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Examples I

The following examples show how these can be used to define more complicated functions. My examples are taken from those in the textbook, but I prefer the notation s(x) to the abbreviation x+1.

Example. Addition of two numbers.
Strictly according to the form, this is:

add(x, z(x)) = g1(x)
add(x, s(y)) = h(g2(x,y), g3(add(x,y)))

By choosing g1=p1, g2=p1, g3=s, and h=p2, we get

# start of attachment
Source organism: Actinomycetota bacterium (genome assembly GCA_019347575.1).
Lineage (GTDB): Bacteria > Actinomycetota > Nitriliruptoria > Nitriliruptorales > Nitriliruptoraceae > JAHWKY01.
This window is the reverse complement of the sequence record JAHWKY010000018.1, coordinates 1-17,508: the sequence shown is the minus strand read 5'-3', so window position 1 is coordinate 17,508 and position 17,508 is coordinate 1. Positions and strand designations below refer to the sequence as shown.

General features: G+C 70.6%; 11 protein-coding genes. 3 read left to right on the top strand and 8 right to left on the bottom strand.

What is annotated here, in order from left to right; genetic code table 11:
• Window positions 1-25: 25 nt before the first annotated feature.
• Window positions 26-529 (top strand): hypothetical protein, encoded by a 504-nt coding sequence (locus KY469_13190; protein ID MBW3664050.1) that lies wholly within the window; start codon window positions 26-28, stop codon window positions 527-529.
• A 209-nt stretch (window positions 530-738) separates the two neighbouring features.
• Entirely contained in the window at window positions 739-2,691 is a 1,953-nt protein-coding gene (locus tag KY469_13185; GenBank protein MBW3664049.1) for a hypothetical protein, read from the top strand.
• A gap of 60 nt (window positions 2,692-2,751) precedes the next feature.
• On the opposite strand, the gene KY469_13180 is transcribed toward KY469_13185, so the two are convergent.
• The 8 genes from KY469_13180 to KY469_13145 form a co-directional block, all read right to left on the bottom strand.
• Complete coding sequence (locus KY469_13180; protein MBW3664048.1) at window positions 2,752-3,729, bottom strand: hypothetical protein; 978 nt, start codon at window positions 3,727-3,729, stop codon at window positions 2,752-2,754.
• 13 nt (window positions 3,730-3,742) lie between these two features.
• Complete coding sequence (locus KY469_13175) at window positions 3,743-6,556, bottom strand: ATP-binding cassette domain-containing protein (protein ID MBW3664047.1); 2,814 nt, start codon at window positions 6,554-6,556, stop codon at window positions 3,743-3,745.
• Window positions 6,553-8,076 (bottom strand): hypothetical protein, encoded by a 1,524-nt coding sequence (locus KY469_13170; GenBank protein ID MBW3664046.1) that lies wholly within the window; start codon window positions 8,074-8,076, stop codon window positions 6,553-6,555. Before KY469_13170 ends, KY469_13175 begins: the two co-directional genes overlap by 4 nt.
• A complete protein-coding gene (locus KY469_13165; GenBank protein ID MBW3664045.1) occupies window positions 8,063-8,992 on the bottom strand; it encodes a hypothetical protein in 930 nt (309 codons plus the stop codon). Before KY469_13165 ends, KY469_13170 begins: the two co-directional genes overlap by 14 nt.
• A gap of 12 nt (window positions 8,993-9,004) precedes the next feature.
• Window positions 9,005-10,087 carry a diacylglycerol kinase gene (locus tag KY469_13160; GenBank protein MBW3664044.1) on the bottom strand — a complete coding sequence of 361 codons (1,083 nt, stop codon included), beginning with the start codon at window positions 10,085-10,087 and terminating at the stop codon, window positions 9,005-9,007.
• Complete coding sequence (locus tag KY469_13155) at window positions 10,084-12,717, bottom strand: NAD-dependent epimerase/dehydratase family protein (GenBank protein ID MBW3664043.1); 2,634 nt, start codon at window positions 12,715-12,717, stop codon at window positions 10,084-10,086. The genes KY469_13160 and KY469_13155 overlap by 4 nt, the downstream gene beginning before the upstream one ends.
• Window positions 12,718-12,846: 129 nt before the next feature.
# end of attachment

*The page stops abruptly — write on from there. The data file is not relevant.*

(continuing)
add(x, z(x)) = p1(x)
add(x, s(y)) = p2(p1(x,y), s(add(x,y))) which simplifies to add(x, z(x)) = x
add(x, s(y)) = s(add(x,y))

For example, add(3,2) works as follows: add(s(s(s(z(x)))), s(s(z(x))))
s(add(s(s(s(z(x)))), s(z(x))))
s(s(add(s(s(s(z(x)))), z(x))))

Copyright 1996 by David Matuszek
Last modified Apr 18, 1996